In New York, if the MTA has to resort to a PPP, we can only speculate at the form, but it would likely involve ceding some amount of fare revenue to the private entity in exchange for money to float bonds for construction. As far as I’ve heard, the MTA cannot issue more bonds without additional financial support. Whether this model would represent a sound investment for a private entity or a safe financial move for the MTA remains to be seen. After construction, too, the MTA’s operating costs will increase as the authority will have to provide additional service to the new stations.

Right now, these are all just ideas, but they’re ideas coming to a head. The MTA needs action on its capital plan, and it needs money. Walder knows that state representatives are listening, and he knows that some legislators won’t be too keen on public-private partnerships. The onus then is on Albany to keep the transit system afloat and expanding to meet demand without sacrificing its autonomy.



11 Responses to “Looking at private partners for capital funds”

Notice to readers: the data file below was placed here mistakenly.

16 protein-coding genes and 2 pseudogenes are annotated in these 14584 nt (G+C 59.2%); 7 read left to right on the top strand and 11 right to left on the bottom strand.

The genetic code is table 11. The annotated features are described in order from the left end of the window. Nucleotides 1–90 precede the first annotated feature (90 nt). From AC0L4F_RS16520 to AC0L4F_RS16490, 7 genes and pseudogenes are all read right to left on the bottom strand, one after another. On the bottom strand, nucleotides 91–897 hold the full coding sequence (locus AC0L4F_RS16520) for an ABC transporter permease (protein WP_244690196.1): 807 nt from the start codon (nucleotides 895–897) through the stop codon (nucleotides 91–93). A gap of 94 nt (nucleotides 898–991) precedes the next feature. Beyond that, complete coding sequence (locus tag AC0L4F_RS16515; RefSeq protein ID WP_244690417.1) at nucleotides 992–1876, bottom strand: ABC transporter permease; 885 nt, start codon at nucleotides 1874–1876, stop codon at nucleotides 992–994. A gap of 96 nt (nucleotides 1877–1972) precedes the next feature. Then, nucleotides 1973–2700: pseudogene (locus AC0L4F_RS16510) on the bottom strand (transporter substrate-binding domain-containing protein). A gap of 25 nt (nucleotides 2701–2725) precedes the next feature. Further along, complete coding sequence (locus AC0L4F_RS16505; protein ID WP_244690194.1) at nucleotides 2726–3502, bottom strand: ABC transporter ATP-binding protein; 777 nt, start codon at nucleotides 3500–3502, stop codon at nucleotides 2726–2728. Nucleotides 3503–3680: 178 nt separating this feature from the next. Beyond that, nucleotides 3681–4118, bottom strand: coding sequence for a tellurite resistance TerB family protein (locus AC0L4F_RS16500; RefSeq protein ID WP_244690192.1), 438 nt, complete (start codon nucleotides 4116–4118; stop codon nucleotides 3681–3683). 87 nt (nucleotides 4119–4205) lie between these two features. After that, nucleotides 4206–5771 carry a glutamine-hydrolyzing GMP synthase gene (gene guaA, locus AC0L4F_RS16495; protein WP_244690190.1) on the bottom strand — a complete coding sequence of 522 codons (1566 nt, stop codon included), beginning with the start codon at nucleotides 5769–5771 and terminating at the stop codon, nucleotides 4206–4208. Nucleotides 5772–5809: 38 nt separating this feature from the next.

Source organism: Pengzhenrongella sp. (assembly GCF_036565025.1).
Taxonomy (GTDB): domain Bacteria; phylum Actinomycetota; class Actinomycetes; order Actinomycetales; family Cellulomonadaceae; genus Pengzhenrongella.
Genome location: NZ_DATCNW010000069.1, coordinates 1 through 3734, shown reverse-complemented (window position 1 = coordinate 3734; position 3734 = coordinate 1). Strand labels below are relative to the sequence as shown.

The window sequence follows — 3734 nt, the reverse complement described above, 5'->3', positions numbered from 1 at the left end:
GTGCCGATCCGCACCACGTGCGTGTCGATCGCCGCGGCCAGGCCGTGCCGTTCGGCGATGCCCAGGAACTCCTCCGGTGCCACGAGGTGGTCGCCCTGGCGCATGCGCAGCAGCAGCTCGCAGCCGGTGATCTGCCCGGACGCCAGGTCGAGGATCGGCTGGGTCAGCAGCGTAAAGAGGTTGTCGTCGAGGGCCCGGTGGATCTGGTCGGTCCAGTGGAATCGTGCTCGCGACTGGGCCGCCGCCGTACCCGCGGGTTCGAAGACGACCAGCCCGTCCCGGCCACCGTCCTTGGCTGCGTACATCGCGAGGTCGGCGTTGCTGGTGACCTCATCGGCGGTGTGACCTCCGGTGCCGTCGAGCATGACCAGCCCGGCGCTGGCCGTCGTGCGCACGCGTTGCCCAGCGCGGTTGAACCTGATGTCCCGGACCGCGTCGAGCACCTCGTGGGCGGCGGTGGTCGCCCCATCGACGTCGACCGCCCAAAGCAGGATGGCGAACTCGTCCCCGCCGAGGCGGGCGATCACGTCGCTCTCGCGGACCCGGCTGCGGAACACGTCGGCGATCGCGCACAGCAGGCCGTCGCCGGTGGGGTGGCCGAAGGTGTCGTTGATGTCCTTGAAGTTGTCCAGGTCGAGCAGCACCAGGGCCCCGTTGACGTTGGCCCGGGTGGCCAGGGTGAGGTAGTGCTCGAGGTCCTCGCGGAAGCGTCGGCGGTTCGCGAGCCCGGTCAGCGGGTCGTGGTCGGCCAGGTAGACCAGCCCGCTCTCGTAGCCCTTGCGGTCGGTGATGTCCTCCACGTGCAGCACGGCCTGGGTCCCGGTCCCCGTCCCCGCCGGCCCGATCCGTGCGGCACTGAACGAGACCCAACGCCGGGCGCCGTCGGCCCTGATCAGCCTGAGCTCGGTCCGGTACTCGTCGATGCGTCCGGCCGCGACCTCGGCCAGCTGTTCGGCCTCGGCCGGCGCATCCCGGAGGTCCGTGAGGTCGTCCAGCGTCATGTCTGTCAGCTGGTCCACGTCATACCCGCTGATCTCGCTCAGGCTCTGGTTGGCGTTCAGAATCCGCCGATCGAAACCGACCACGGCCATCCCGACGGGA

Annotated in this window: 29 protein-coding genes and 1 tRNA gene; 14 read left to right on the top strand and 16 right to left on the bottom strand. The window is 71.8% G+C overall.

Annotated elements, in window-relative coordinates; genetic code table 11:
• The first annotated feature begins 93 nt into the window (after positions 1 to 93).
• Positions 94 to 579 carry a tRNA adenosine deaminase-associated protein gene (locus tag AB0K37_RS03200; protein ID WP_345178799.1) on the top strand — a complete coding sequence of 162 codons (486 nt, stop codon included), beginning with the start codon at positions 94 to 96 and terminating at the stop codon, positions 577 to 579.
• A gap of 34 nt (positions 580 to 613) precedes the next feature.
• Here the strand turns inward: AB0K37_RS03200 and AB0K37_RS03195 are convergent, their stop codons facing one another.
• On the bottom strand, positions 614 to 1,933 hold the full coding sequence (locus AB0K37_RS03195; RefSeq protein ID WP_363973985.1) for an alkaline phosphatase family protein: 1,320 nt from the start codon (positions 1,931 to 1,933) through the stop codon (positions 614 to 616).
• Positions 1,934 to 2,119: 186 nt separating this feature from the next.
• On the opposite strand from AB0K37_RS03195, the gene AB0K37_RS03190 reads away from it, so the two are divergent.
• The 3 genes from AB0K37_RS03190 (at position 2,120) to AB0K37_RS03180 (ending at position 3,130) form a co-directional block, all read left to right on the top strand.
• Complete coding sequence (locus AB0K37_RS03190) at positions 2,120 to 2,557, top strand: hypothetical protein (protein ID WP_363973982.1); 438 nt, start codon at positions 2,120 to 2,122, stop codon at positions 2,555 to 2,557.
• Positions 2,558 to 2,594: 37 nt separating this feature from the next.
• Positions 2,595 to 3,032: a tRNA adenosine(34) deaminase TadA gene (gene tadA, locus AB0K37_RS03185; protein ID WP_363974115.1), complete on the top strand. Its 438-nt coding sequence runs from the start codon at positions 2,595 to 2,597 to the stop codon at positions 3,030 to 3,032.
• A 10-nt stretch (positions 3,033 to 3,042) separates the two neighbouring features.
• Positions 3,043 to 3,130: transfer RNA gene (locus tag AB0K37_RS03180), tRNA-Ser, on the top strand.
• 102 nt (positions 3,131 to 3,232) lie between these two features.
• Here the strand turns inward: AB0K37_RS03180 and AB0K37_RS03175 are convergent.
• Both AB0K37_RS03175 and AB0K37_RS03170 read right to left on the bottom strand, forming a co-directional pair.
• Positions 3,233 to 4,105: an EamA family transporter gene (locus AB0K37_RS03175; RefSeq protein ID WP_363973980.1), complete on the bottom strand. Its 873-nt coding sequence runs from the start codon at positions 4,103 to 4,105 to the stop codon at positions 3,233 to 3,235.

1. Marc Shepherd says:

    Count me as a PPP skeptic, too. Private investors look to make a profit. I can’t imagine a workable scheme that involves ceding control or revenue to private operators whose main agenda is a rate of return, rather than providing a public service.

    If legislators and citizens think the MTA is too expensive now, imagine how they’ll feel if their fare dollars are lining the pockets of private investors?

    • Will they care if the service runs on time and provides a better value? Who cares if it’s private or public—do you care that private subway car manufacturers make a profit on making a better product that ultimately costs you money?

      I think privatizing transportation, at least partially, could be a good thing. But, there are some situations that are fraught with peril: as an example, take a look at how an unresponsive private LLC (with investment from who-knows-where) controls Chicago City parking, making events like parades and street fairs all but impossible to pull off. To boot, we don’t know where the revenue goes. This situation was in response to a budgetary crisis that the current governing body needed to fix in order to get reelected.

      It could work, but you need a very flexible private company. If I could, this is something I would bid on.

      • Bolwerk says:

        Privatization fetishists don’t understand finance or economics. Privatization is all well and good if it works and there’s a profit, but if there isn’t it just means higher costs to get needed financing.

  2. Scott E says: